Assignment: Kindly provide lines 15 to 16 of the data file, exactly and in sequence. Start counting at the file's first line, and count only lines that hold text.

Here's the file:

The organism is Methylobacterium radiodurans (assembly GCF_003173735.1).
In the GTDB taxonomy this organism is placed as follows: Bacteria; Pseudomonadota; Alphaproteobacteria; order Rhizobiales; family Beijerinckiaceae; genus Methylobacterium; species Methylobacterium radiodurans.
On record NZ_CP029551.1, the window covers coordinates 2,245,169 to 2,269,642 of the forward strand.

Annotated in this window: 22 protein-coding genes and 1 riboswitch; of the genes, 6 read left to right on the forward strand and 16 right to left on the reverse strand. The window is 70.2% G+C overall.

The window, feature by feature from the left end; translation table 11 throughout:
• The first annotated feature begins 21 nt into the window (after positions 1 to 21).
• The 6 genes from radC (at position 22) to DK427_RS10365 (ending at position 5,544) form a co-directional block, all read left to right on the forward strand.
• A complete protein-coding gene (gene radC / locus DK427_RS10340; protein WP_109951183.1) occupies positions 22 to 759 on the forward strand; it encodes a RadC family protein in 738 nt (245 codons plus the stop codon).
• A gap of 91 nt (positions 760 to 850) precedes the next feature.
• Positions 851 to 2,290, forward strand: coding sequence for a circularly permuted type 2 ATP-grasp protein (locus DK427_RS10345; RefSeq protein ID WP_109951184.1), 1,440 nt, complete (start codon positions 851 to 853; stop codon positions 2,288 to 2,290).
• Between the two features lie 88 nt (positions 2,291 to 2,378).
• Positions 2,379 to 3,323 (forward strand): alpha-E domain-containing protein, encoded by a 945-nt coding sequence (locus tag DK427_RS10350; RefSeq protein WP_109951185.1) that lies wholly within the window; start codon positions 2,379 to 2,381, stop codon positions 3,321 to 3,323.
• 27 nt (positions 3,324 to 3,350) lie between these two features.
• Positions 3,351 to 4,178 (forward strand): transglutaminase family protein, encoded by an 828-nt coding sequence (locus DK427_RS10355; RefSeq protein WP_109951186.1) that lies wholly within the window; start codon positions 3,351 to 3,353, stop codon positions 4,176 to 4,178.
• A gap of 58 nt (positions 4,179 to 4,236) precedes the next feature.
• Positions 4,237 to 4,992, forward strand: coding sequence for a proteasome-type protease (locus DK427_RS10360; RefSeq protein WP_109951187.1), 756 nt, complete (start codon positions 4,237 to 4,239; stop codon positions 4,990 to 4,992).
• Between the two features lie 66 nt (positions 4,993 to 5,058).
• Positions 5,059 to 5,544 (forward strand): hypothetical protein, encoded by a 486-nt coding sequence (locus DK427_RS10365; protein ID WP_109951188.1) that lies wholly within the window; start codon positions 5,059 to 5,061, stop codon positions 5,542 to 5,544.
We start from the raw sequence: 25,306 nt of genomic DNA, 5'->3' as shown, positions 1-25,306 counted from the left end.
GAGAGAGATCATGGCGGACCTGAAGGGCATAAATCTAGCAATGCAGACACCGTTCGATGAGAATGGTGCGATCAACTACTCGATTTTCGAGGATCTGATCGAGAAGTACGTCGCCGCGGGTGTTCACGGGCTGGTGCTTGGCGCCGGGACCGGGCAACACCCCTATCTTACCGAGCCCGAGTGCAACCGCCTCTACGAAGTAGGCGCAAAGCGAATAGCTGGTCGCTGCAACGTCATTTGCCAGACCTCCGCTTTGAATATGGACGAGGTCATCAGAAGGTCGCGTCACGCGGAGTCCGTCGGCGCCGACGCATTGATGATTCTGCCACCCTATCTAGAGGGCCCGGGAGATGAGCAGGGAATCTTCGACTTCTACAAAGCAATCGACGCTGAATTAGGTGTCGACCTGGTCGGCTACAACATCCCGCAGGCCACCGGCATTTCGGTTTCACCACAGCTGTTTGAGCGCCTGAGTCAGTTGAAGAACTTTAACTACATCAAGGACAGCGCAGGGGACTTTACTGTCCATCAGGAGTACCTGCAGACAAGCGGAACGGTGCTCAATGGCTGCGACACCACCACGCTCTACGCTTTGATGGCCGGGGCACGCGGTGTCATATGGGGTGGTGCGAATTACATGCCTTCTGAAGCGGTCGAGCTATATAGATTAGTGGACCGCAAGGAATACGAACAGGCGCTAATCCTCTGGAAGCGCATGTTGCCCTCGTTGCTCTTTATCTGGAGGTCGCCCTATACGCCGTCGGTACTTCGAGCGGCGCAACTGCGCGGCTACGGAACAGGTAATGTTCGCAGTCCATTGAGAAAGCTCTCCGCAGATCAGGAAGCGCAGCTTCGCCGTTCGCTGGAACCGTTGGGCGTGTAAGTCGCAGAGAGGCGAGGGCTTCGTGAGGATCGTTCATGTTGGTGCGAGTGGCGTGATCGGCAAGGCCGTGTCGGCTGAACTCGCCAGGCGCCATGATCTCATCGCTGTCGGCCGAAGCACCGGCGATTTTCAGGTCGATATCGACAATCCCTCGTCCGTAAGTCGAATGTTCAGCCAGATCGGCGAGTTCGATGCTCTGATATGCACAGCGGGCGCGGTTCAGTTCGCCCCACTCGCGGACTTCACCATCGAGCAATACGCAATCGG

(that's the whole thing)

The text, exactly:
• A gap of 58 nt (positions 4,179 to 4,236) precedes the next feature.
• Positions 4,237 to 4,992, forward strand: coding sequence for a proteasome-type protease (locus DK427_RS10360; RefSeq protein WP_109951187.1), 756 nt, complete (start codon positions 4,237 to 4,239; stop codon positions 4,990 to 4,992).